When it was time to go back the day after, we waited at the hotel at designated time and when the driver did not turn up for 15 mins, we called for an Uber! Exit immigration asked for another copy of the list of passengers and we were through in the small, dingy security hold area of Almaty.

The return journey started at Tashkent and we wondered how it would be but it was the same. The staff clicked pictures of the booking and passport to pass it on to their counterparts in Astana and the immigration did not ask anything at Tashkent. However as we landed in Astana post mid night and headed to the immigration, nobody had a clue about us. As we asked the policewomen manning immigration queue for information, an employee of Astana airport came to us for helping us out and screamed that we dont have visa! triggering panic on the face of policewomen and then us. No matter how much we travel, we are not immune from such shocks. We were shooed away to the transfer desks where we stood in a long line at the end of which the staff member told us that the list with our names was at counter 23. With 30 counters out there, how would one know where the list is, in a country where nobody speaks English – atleast at immigration points.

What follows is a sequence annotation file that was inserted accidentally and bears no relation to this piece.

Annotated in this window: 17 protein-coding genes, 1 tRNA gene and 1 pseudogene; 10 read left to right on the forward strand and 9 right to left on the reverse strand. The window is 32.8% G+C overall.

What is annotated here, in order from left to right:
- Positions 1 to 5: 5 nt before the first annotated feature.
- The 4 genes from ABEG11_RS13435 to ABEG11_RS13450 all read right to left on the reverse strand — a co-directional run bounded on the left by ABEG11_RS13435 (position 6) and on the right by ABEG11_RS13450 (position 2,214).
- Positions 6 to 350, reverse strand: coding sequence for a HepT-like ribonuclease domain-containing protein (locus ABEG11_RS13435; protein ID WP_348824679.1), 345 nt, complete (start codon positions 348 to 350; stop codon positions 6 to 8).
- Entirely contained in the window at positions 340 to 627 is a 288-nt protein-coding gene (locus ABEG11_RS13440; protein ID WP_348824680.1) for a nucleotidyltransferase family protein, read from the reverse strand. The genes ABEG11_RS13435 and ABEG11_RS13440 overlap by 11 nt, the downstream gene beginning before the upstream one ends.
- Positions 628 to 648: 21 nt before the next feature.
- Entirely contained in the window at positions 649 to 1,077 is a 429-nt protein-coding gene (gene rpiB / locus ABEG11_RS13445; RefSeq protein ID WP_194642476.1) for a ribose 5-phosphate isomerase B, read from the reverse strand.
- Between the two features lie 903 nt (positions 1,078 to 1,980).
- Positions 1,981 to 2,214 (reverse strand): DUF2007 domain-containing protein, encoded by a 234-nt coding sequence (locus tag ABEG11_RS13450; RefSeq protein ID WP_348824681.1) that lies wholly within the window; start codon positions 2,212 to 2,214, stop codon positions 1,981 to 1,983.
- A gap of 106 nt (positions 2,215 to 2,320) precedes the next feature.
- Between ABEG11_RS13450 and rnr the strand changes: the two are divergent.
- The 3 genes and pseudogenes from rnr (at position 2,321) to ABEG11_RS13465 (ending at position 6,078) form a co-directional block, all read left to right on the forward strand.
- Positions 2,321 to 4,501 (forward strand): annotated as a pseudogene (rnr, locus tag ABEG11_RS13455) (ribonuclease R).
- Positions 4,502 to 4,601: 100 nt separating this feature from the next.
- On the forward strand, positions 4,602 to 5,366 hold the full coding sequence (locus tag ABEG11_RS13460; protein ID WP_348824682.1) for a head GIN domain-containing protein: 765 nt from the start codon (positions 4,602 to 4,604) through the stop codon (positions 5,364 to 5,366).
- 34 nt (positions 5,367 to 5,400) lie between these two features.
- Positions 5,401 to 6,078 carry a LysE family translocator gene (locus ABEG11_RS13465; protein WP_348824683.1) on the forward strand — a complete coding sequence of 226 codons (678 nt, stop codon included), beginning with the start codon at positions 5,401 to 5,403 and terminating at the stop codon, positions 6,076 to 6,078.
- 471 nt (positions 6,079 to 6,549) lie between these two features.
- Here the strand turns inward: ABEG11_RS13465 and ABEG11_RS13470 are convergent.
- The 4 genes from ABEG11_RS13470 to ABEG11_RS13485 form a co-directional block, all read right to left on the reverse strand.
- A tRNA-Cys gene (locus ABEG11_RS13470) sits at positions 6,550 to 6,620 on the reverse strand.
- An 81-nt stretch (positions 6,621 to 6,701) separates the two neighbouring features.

Soon we were at counter 23 and the list was there. Astana is better with average time of 5 – 6 minutes and not 8 for immigration. This also meant that we were off the airport quickly. The driver was available this time but the paper which had our name was in his pocket it seems. We headed to the Air Astana office again and they called him, only to see him very close to us. We were on the way to the city in no time with the local radio playing some hindi songs! Jimmy Jimmy Jimmy aa ja aaja aaja and our groggy eyes sparkled.

Astana was a quick gateway to see how a capitalist economy can build grand buildings to continue soviet eta propoganda and while the palaces can be modelled on white house, the residential buildings are still blocks as seen in Moscow.

You will definitely hear more about these places and the airline experience in separate blog posts. Since many have asked about this trip and were astonished to hear the $1 experience, this had to come up fast !

You can read more about Stopover holidays on the Air Astana website or reach out to us from the contact us section ☺️

Img Source: Air Astana website

2 thoughts on “How to see Kazakhstan in $1

  1. Well done visiting the land of legendary Borat.
    I cracked up at your Data privacy has not yet reached Kazakhstan swipe 😉
    Whereas GDPR data privacy regulations are such an uproar in Europe atm.

    Like